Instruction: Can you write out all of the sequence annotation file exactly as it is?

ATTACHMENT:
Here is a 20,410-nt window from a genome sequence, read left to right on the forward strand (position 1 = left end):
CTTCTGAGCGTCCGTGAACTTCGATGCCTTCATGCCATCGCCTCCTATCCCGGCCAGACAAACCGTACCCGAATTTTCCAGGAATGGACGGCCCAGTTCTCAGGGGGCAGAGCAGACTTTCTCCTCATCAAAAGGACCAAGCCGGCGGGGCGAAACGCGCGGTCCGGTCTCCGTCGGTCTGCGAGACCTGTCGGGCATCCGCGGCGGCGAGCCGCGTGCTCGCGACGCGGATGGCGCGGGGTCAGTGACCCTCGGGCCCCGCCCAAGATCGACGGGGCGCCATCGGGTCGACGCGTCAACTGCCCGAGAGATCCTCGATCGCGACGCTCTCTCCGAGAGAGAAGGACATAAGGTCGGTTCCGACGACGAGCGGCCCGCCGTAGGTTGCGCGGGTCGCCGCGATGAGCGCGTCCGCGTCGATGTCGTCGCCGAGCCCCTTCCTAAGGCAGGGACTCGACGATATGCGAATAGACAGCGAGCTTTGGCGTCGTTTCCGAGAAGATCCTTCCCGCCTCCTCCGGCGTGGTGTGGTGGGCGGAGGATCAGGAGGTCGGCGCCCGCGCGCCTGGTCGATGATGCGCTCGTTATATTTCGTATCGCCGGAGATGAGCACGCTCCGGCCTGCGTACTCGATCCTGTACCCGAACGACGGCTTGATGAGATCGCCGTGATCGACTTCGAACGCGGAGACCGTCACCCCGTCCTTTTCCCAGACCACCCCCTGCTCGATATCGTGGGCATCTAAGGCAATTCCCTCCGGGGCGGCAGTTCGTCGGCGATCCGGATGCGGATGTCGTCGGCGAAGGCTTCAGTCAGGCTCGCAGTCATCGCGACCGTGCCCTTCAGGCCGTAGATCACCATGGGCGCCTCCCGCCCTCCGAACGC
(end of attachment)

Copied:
Here is a 20,410-nt window from a genome sequence, read left to right on the forward strand (position 1 = left end):
CTTCTGAGCGTCCGTGAACTTCGATGCCTTCATGCCATCGCCTCCTATCCCGGCCAGACAAACCGTACCCGAATTTTCCAGGAATGGACGGCCCAGTTCTCAGGGGGCAGAGCAGACTTTCTCCTCATCAAAAGGACCAAGCCGGCGGGGCGAAACGCGCGGTCCGGTCTCCGTCGGTCTGCGAGACCTGTCGGGCATCCGCGGCGGCGAGCCGCGTGCTCGCGACGCGGATGGCGCGGGGTCAGTGACCCTCGGGCCCCGCCCAAGATCGACGGGGCGCCATCGGGTCGACGCGTCAACTGCCCGAGAGATCCTCGATCGCGACGCTCTCTCCGAGAGAGAAGGACATAAGGTCGGTTCCGACGACGAGCGGCCCGCCGTAGGTTGCGCGGGTCGCCGCGATGAGCGCGTCCGCGTCGATGTCGTCGCCGAGCCCCTTCCTAAGGCAGGGACTCGACGATATGCGAATAGACAGCGAGCTTTGGCGTCGTTTCCGAGAAGATCCTTCCCGCCTCCTCCGGCGTGGTGTGGTGGGCGGAGGATCAGGAGGTCGGCGCCCGCGCGCCTGGTCGATGATGCGCTCGTTATATTTCGTATCGCCGGAGATGAGCACGCTCCGGCCTGCGTACTCGATCCTGTACCCGAACGACGGCTTGATGAGATCGCCGTGATCGACTTCGAACGCGGAGACCGTCACCCCGTCCTTTTCCCAGACCACCCCCTGCTCGATATCGTGGGCATCTAAGGCAATTCCCTCCGGGGCGGCAGTTCGTCGGCGATCCGGATGCGGATGTCGTCGGCGAAGGCTTCAGTCAGGCTCGCAGTCATCGCGACCGTGCCCTTCAGGCCGTAGATCACCATGGGCGCCTCCCGCCCTCCGAACGC